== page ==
Thread: FilmConvert's IPP2 profile looks terrible - what an I missing?

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  1. #21  
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    Quote Originally Posted by Gavin Greenwalt View Post
    And DPs for the last 100 years haven't had preferences on what film stock they wanted to start from? People shoot with Alexa because "it looks like film". Almost nobody wants to start from a perfectly scientific blank slate.
    A blank slate doesn't preclude good color-correction decisions. And even film dailies always had a one-light setting in the lab. My problem with FilmConvert is it makes a few too many decisions on its own, and I'd rather make them myself. From my perspective, their software is made for unsophisticated users who want a quick and easy way to get to acceptable images. But for me, it's not enough for final color. Our clients deserve more than that.

    Quote Originally Posted by Mike P. View Post
    Properly exposed/matching the DC2/RG4 stuff or properly looking film emulation? Still kinda frustration, and uncranking the contrast so much makes me apprehensive. I think they do some decent things with grain, and it can often look good... But, yeah, I definitely don't have a ton of faith that it's an accurate emulation.

    Originally they had comparison frames -- the filmstock shot, next to a simultaneous redmx shot, and then the redmx shot with FC on, and they looked quite close (like pixel-peep close). But I think they should've had a shoot-guide basically saying, 'you have to use these settings (proper exposure at this ISO, WB, gamma, light sources, etc.) for the most accurate results with camera xxxxxx. Outside of that your mileage my vary.' It's just tough because content captured on film is still colour corrected/graded, but FC is applied more towards the end of the chain (because of the grain)... Or maybe I've used it wrong (which, again, a guide to maximize results would be helpful).
    Steve Yedlin (the DP on Last Jedi) has had some interesting thoughts on film emulation from digital cameras, and I think his philosophy and what he has to say are very interesting:

    http://yedlin.net/DisplayPrepDemo/#

    It's fair to say that Yedlin's method requires a lot of thinking and a bit of trial & error, and it's not something that can be sold for $199 as a download. I've been told that they used hundreds of hours and different methods to add film grain in Nuke to the images in Star Wars, and that's on top of his custom LUTs and -- needless to say -- very good lighting and lenses.

    If grain is all you want, there's some terrific Grain packages out there from companies like Cinegrain:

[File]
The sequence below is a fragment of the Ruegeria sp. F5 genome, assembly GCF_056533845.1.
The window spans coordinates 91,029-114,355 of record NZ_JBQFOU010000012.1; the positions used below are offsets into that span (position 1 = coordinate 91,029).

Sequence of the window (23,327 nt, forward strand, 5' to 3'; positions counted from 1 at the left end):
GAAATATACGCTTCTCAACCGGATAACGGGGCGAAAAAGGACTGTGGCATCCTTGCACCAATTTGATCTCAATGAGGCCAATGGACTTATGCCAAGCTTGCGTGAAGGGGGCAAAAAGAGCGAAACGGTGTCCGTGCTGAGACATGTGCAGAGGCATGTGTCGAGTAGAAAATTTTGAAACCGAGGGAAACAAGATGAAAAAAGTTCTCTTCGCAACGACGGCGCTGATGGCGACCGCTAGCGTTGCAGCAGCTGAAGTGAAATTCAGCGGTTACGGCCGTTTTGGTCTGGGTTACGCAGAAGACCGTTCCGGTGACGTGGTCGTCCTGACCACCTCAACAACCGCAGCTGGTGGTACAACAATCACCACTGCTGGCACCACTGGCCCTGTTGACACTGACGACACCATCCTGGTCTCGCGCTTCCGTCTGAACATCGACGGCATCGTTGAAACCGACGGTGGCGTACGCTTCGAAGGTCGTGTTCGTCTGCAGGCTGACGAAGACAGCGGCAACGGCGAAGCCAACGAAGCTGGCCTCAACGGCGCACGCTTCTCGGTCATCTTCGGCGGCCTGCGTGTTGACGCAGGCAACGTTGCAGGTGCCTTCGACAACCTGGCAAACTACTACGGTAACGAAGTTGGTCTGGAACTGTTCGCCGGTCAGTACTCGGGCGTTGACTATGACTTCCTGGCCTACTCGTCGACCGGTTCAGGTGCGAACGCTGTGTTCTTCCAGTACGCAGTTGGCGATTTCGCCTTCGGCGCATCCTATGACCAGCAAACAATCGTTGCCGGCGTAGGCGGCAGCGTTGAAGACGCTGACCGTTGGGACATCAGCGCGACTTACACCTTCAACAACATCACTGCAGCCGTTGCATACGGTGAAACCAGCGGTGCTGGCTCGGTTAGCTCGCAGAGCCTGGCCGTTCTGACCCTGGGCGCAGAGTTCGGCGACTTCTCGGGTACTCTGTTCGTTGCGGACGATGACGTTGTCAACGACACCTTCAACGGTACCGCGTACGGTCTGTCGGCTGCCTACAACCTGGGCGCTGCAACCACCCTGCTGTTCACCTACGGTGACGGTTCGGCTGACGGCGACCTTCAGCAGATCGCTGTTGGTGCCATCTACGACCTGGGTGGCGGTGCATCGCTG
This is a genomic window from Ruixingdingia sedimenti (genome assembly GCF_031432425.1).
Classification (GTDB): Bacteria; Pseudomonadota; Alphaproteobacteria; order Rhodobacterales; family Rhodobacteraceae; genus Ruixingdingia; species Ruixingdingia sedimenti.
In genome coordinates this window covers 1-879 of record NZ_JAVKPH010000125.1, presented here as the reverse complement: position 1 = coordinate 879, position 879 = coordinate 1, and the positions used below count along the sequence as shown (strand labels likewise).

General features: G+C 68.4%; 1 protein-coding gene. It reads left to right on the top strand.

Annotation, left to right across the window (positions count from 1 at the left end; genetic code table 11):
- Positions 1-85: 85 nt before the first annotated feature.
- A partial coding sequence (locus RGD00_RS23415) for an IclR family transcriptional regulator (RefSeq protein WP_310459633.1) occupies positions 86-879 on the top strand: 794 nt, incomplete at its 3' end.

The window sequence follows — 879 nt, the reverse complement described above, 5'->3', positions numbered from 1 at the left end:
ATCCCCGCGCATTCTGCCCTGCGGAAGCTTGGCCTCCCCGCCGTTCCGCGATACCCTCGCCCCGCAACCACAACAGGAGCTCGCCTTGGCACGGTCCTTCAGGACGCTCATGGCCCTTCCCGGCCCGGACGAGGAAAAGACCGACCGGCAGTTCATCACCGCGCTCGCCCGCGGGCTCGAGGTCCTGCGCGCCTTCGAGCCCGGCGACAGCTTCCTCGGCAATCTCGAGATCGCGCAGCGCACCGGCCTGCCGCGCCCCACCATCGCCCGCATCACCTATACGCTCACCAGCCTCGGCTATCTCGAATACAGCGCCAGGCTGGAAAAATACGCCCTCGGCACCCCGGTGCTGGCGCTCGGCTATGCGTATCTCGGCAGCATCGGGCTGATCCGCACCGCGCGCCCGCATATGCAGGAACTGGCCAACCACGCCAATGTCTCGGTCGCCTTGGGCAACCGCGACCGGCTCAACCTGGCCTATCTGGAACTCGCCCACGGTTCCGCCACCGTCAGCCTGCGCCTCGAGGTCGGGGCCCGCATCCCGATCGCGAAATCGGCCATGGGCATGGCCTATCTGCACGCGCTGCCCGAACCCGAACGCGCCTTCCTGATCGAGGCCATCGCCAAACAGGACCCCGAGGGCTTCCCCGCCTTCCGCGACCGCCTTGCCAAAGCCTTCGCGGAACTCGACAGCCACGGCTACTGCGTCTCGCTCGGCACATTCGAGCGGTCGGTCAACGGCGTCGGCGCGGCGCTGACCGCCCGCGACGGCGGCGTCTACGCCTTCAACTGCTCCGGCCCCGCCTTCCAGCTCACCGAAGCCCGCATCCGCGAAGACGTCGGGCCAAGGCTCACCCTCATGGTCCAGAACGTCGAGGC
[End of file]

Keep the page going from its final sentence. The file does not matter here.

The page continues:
http://www.cinegrain.com/

    It's not cheap (from $75-$999, depending on the variety you get), but it's pretty exhaustive. I have 7 or 8 additional grain packages, but 90% of the time I wind up using Cinegrain because they have the most options... all the way from very subtle to very heavy, and everywhere in between.
    marc wielage, csi • colorist/post consultant • daVinci Resolve Certified Trainer
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  2. #22  
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    Quote Originally Posted by Marc Wielage View Post
    Steve Yedlin (the DP on Last Jedi) has had some interesting thoughts on film emulation from digital cameras, and I think his philosophy and what he has to say are very interesting:

    http://yedlin.net/DisplayPrepDemo/#

    It's fair to say that Yedlin's method requires a lot of thinking and a bit of trial & error, and it's not something that can be sold for $199 as a download. I've been told that they used hundreds of hours and different methods to add film grain in Nuke to the images in Star Wars, and that's on top of his custom LUTs and -- needless to say -- very good lighting and lenses.
    The crazy thing about Yedlin's stuff is that, if I'm properly interpreting what he said, it's repeatable and independent of footage. He says he applied his numbers without even comparing the film vs Alexa images (a blanket application?), and they turned out as close as they did (minus minor overall image balance and brightness). All he needs to do is bottle it and sell it (which obviously is not as easy as it sounds... plus he's a working cinematographer, so his schedule might be a bit tight).

    Another thing he mentions, that I think is interesting, is the trends he is seeing are people trying to make content shot on film look more digital (or at least mimic image properties that are typically/inherently digital), and that we're currently somewhere in the middle. No doubt I appreciate the look of big budget 80s films (typically Kodak stocks and Panavision lenses) as they've got a look that resonates with a lot of my favourite films. That said, a lot of soderberg's available light stuff often looks pretty rad too (I liked the Knick's look) and is completely opposite of that.

    As I said, I've been content with FC's grain (though I do wish you could apply saturation to it independently from the image).
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  3. #23  
    Just out of curiosity, have you guys been using Color Science “IPP2” or “Version 2” in Resolve? Version 2 seems less crushed for whatever reason… Maybe RWG/Log3G10 with Version 2 is what FilmConvert is tailored to.

    EDIT

    Never mind, they appear to be identical.
    Last edited by Evan B; 06-25-2019 at 04:10 PM.
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